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Ships NASA save nanotechnology
“When I started at NASA 18 years ago,” – writes Meyappan Mejia, Senior Research Scientist NASA, – «my main task was to understand the different needs of the agency with a critical eye, to assess gaps in technology and figure out how they could be fill. After speaking with many veterans and NASA engineers and reading numerous reports, I came to a surprising conclusion: NASA launches incredibly expensive program! Every pound raised at the Earth’s orbit (including astronauts) costs 10,000 dollars, and every pound sent to a distant planet – 100,000 dollars.
Ask the astronauts to lose a few pounds, probably not the best way to solve this problem, and in general will do little, considering the size, volume and weight of the rest of the payload, which includes computers, instruments, sensors and other systems support. Nevertheless miniaturization that is on board, is the key to saving money, because things are getting smaller, and the quality of their work did not suffer. Increase the functionality per unit weight – the goal of every mission and engine miniaturization. ”
As you know, wherever NASA has not sent their ships at the other end there is no service centers that could serve them. Each unit should develop its energy, often with the help of the sun, and use it wisely. So, all useful equipment should be ergonomic. If decisions are taken autonomously by the ship, and not in the Mission Control Center in Houston, in the course of the mission powerful computers are needed, but at the same time they must not exceed the size of a laptop. Computers and all electronic components on board must be resistant to radiation, and extreme temperature changes.
Fortunately, all of these scenarios, you can use nanotechnology to develop architecture, devices, materials and systems at the nanoscale, light and tiny. However, the target object is not necessarily to be nanoscale.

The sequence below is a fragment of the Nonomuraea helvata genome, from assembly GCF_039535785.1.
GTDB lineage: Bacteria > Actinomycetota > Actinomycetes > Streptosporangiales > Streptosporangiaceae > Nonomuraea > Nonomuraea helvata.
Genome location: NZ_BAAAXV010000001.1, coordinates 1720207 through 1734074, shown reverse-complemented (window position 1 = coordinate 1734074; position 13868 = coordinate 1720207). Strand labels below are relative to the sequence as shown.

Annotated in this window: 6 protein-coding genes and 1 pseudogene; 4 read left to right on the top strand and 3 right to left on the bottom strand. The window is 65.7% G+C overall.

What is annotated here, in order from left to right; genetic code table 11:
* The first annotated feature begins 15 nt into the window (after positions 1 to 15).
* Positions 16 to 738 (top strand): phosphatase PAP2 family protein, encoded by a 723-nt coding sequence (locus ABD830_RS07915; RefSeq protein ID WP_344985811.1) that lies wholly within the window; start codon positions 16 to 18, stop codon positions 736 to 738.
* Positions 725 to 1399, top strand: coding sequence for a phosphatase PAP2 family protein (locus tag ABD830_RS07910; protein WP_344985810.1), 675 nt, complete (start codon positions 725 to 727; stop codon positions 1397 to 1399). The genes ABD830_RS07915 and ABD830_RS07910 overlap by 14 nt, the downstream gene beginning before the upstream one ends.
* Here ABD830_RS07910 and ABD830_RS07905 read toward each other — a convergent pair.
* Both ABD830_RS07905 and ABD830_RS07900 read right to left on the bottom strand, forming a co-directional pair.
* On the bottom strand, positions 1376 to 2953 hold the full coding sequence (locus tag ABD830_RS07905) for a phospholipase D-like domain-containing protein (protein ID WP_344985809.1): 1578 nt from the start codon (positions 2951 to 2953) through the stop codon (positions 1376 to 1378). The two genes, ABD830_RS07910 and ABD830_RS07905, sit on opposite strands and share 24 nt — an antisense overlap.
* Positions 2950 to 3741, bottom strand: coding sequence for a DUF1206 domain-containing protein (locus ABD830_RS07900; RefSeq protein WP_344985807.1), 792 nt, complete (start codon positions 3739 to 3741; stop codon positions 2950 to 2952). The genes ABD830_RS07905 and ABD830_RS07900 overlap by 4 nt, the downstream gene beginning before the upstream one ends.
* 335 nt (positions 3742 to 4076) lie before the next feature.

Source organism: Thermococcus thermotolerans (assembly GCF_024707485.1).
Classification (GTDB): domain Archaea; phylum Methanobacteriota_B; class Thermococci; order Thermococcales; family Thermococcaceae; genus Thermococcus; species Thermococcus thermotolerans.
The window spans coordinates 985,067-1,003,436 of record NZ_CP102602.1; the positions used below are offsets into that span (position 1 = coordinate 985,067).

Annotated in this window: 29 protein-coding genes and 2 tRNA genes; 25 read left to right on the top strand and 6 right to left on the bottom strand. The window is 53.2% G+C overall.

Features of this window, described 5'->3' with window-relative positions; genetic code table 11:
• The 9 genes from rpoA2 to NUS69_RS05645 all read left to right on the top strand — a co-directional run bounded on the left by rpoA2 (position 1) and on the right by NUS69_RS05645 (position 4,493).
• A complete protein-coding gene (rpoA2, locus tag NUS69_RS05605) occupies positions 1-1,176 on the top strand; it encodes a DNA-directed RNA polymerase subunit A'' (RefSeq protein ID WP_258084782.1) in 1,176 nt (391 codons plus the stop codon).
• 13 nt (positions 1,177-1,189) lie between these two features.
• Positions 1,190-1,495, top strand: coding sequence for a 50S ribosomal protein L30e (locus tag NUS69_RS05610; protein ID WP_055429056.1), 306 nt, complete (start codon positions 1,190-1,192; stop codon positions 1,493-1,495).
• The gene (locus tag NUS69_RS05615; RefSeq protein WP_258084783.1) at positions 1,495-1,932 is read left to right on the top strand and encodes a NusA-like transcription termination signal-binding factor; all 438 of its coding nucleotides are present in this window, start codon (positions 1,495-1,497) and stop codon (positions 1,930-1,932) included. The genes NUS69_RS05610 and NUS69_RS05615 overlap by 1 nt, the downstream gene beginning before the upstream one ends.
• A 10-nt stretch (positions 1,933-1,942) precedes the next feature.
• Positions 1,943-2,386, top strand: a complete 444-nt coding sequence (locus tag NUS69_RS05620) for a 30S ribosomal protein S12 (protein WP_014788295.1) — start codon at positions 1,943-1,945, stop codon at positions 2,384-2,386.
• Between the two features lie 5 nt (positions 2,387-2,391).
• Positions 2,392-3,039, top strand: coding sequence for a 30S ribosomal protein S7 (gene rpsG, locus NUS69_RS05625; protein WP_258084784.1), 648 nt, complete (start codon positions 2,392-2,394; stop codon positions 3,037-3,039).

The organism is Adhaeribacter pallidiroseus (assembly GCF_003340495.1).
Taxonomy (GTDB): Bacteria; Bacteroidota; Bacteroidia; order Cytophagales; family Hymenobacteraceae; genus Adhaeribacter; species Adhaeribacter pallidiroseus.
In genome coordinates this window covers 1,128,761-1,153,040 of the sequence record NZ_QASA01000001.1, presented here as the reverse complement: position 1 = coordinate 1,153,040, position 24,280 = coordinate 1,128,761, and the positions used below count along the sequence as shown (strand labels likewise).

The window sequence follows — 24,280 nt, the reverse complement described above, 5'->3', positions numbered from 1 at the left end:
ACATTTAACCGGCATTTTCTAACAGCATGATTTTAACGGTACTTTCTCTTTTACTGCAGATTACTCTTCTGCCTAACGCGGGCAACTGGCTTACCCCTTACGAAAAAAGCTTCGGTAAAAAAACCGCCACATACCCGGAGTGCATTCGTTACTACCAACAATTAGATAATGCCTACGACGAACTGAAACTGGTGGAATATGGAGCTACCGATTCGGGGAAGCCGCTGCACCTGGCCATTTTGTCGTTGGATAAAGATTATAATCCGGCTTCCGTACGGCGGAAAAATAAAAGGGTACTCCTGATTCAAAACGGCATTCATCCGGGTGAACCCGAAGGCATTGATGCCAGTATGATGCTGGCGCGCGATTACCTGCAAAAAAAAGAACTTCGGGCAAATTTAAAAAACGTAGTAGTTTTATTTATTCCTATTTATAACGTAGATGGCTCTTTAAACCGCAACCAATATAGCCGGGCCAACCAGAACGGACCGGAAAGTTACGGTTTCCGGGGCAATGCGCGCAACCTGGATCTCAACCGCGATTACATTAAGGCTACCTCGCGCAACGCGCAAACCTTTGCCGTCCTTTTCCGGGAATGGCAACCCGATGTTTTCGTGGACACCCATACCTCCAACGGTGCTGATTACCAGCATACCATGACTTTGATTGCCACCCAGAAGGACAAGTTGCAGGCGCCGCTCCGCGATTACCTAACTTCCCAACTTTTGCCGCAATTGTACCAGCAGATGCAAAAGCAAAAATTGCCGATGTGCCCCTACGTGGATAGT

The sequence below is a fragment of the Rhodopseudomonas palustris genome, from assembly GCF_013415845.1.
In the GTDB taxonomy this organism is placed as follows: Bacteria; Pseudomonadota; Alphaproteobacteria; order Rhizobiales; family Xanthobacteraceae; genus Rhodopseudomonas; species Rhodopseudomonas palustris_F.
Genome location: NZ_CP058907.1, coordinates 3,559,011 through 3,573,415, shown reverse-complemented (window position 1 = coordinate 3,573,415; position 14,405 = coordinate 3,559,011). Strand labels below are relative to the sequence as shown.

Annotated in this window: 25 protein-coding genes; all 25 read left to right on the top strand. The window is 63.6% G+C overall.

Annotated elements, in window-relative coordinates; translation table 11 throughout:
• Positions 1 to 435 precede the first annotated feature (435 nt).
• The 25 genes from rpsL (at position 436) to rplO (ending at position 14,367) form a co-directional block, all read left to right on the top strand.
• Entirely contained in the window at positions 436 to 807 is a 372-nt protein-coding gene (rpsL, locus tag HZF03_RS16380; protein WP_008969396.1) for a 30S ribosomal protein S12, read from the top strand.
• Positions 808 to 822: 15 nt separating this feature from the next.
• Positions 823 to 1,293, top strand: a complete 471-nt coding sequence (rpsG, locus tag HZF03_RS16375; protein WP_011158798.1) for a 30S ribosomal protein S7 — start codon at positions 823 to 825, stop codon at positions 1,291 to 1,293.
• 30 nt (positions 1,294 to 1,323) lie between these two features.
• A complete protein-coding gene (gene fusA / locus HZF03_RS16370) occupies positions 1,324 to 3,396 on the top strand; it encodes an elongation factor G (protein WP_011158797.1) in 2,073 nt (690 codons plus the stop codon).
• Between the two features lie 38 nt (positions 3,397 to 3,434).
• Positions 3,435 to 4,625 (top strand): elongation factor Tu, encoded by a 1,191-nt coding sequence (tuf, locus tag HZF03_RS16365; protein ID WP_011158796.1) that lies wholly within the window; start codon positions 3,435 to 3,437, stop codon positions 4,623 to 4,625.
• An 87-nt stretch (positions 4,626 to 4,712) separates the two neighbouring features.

New nanomaterials like carbon nanotubes and graphene , as well as their elements and components may be formed as a one-dimensional nanowires and nanoparticles, which will help develop nanomaterials applicable everywhere: in computer engineering, electronics, energy, environment, health and medicine. And of course, transportation and space technologies.
Emerging technologies will help NASA in many ways. In the process of space exploration is often necessary to measure the gas or vapor to detect possible fuel leak in the spacecraft, and to assess the quality of air, the atmosphere of the planet, or to detect water vapor on Mars. The conventional approach in this case is cumbersome and inconvenient. Chemical sensors made of nanomaterials represents an ideal alternative because they can be tiny – about the size of a postage stamp – and consume the least energy. The shape of these sensor systems can be any of the adhesive wear on the wall of the spacecraft to the drill, which will penetrate into the rock or soil. Hundreds of sensors can be scattered all over the planet are interconnected.
Biosensors are also important in space missions: they are used to monitor water quality, provide regular health checkups and astronauts may find life on other planets. Current practice relies heavily on sampling of soil and water, blood and urine, and hold them in a frozen state before returning home, bringing laboratory analysis conducted late enough. Lab-on-a-chip would be the ideal solution. And here nanotechnology with their compactness, ergonomics and sensitivity show good results.
There are many other examples of the benefits of using nanotechnology NASA, particularly in the areas of generation and energy storage. Thermoelectric devices can generate power using the temperature difference between the two ends of the device. The piezoelectric device can produce the energy of the vibrations and other movements. Both types provide high energy conversion efficiency.
Supercapacitors future that use materials such as carbon nanotubes, can improve the efficiency of robots, rovers and other vehicles that require an effective response system. Perhaps future rover the size of a basket, but with enhanced functionality. Just think, what opportunities would be opened before researchers planets and space in this case. This is not a $ 30 000 per kilogram.
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Tags: NASA , Graphene , Nanotechnology .
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